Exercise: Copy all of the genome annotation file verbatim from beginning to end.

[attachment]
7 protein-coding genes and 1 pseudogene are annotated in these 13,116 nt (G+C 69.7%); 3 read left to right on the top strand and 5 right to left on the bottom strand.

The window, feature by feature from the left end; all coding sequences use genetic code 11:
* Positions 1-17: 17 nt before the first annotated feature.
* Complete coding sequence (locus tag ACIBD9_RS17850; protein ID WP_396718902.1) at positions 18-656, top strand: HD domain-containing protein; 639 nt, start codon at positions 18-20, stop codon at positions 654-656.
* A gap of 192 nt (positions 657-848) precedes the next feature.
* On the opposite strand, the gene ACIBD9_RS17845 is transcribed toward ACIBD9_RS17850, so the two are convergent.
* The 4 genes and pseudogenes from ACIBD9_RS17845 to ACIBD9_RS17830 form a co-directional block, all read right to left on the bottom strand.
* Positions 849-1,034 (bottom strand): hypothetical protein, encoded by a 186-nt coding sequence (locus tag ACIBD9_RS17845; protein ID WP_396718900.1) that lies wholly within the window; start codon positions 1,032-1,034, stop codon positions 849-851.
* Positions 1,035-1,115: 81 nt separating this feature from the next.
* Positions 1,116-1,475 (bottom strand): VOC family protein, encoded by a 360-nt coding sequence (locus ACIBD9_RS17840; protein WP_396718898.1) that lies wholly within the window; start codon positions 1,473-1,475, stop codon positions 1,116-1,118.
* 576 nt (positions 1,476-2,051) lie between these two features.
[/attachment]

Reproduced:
7 protein-coding genes and 1 pseudogene are annotated in these 13,116 nt (G+C 69.7%); 3 read left to right on the top strand and 5 right to left on the bottom strand.

The window, feature by feature from the left end; all coding sequences use genetic code 11:
* Positions 1-17: 17 nt before the first annotated feature.
* Complete coding sequence (locus tag ACIBD9_RS17850; protein ID WP_396718902.1) at positions 18-656, top strand: HD domain-containing protein; 639 nt, start codon at positions 18-20, stop codon at positions 654-656.
* A gap of 192 nt (positions 657-848) precedes the next feature.
* On the opposite strand, the gene ACIBD9_RS17845 is transcribed toward ACIBD9_RS17850, so the two are convergent.
* The 4 genes and pseudogenes from ACIBD9_RS17845 to ACIBD9_RS17830 form a co-directional block, all read right to left on the bottom strand.
* Positions 849-1,034 (bottom strand): hypothetical protein, encoded by a 186-nt coding sequence (locus tag ACIBD9_RS17845; protein ID WP_396718900.1) that lies wholly within the window; start codon positions 1,032-1,034, stop codon positions 849-851.
* Positions 1,035-1,115: 81 nt separating this feature from the next.
* Positions 1,116-1,475 (bottom strand): VOC family protein, encoded by a 360-nt coding sequence (locus ACIBD9_RS17840; protein WP_396718898.1) that lies wholly within the window; start codon positions 1,473-1,475, stop codon positions 1,116-1,118.
* 576 nt (positions 1,476-2,051) lie between these two features.